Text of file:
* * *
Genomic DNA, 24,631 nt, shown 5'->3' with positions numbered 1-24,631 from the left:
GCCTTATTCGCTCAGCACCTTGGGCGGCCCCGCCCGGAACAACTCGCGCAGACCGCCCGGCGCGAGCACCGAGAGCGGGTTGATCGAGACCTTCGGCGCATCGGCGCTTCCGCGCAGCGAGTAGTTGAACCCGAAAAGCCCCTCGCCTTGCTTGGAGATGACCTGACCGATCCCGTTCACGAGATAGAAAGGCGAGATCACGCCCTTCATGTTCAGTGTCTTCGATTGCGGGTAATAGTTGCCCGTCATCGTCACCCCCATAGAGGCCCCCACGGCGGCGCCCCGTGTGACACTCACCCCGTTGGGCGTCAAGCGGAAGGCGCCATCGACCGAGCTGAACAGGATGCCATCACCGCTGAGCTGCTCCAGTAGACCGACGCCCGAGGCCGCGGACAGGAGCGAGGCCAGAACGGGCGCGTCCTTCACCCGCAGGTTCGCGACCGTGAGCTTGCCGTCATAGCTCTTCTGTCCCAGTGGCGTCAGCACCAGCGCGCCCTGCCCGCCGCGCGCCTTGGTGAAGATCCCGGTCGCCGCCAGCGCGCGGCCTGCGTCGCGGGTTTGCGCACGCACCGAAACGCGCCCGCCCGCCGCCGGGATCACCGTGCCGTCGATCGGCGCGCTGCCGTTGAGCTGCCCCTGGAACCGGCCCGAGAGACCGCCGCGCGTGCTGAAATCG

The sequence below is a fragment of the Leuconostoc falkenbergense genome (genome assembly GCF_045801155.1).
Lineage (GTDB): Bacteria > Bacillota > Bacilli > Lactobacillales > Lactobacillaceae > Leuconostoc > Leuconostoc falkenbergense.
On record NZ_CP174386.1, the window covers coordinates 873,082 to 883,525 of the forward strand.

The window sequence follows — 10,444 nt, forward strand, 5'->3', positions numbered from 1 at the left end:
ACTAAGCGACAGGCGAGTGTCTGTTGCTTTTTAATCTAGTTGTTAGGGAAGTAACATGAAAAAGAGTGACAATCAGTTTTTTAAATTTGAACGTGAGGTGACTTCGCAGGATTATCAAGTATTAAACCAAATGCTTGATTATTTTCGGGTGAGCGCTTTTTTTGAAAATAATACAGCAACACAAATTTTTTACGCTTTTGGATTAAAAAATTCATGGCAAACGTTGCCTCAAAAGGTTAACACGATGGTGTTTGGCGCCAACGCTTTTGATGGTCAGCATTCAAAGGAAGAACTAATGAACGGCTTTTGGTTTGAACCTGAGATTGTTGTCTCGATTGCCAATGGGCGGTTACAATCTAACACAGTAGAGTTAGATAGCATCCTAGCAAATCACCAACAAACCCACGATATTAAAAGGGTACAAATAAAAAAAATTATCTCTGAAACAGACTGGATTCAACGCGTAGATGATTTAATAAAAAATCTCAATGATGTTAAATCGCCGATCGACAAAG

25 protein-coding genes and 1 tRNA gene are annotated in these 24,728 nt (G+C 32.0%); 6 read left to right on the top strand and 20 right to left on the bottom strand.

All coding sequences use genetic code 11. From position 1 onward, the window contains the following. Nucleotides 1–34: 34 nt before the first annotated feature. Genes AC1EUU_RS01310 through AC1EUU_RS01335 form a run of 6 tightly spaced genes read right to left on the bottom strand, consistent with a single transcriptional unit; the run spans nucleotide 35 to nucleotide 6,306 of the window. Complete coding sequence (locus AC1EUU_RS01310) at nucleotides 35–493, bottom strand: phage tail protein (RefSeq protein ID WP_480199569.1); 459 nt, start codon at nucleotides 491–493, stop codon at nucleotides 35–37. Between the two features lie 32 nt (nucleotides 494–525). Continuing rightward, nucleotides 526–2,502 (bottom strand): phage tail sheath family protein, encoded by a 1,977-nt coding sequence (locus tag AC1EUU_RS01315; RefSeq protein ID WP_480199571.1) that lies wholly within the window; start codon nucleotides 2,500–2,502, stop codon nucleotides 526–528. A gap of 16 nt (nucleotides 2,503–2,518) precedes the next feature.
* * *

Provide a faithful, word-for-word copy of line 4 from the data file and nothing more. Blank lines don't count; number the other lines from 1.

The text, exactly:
Lineage (GTDB): Bacteria > Bacillota > Bacilli > Lactobacillales > Lactobacillaceae > Leuconostoc > Leuconostoc falkenbergense.